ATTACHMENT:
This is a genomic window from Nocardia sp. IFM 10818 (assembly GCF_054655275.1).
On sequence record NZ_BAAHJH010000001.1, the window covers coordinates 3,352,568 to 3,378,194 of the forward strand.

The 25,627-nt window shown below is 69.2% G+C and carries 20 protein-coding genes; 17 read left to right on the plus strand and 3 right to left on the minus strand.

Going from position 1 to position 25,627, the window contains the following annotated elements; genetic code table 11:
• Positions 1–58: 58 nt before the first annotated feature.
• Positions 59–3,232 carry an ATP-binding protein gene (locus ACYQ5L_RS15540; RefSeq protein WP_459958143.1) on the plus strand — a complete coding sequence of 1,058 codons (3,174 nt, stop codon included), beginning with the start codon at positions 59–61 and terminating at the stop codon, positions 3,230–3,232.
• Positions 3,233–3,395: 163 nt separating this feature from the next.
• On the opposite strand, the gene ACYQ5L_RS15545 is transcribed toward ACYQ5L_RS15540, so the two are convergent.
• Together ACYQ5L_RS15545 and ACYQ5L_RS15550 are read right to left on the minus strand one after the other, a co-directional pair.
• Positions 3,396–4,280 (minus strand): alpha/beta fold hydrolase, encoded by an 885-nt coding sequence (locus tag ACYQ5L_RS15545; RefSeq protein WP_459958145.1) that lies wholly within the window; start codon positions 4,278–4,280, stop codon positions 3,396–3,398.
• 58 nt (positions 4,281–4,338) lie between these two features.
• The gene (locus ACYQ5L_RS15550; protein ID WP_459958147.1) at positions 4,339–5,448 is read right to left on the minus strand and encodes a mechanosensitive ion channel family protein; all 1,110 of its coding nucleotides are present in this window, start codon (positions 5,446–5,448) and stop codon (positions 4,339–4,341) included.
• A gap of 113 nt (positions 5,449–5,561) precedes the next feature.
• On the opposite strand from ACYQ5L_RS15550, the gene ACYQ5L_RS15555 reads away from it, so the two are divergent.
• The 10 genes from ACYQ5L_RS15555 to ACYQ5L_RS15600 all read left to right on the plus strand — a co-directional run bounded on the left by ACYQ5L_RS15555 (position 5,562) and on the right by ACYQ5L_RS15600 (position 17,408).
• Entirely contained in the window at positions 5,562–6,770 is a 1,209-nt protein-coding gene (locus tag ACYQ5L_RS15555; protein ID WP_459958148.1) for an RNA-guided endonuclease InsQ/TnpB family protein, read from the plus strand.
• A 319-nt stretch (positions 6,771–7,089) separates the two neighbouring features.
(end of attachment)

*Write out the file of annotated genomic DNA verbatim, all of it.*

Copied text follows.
This is a genomic window from Nocardia sp. IFM 10818 (assembly GCF_054655275.1).
On sequence record NZ_BAAHJH010000001.1, the window covers coordinates 3,352,568 to 3,378,194 of the forward strand.

The 25,627-nt window shown below is 69.2% G+C and carries 20 protein-coding genes; 17 read left to right on the plus strand and 3 right to left on the minus strand.

Going from position 1 to position 25,627, the window contains the following annotated elements; genetic code table 11:
• Positions 1–58: 58 nt before the first annotated feature.
• Positions 59–3,232 carry an ATP-binding protein gene (locus ACYQ5L_RS15540; RefSeq protein WP_459958143.1) on the plus strand — a complete coding sequence of 1,058 codons (3,174 nt, stop codon included), beginning with the start codon at positions 59–61 and terminating at the stop codon, positions 3,230–3,232.
• Positions 3,233–3,395: 163 nt separating this feature from the next.
• On the opposite strand, the gene ACYQ5L_RS15545 is transcribed toward ACYQ5L_RS15540, so the two are convergent.
• Together ACYQ5L_RS15545 and ACYQ5L_RS15550 are read right to left on the minus strand one after the other, a co-directional pair.
• Positions 3,396–4,280 (minus strand): alpha/beta fold hydrolase, encoded by an 885-nt coding sequence (locus tag ACYQ5L_RS15545; RefSeq protein WP_459958145.1) that lies wholly within the window; start codon positions 4,278–4,280, stop codon positions 3,396–3,398.
• 58 nt (positions 4,281–4,338) lie between these two features.
• The gene (locus ACYQ5L_RS15550; protein ID WP_459958147.1) at positions 4,339–5,448 is read right to left on the minus strand and encodes a mechanosensitive ion channel family protein; all 1,110 of its coding nucleotides are present in this window, start codon (positions 5,446–5,448) and stop codon (positions 4,339–4,341) included.
• A gap of 113 nt (positions 5,449–5,561) precedes the next feature.
• On the opposite strand from ACYQ5L_RS15550, the gene ACYQ5L_RS15555 reads away from it, so the two are divergent.
• The 10 genes from ACYQ5L_RS15555 to ACYQ5L_RS15600 all read left to right on the plus strand — a co-directional run bounded on the left by ACYQ5L_RS15555 (position 5,562) and on the right by ACYQ5L_RS15600 (position 17,408).
• Entirely contained in the window at positions 5,562–6,770 is a 1,209-nt protein-coding gene (locus tag ACYQ5L_RS15555; protein ID WP_459958148.1) for an RNA-guided endonuclease InsQ/TnpB family protein, read from the plus strand.
• A 319-nt stretch (positions 6,771–7,089) separates the two neighbouring features.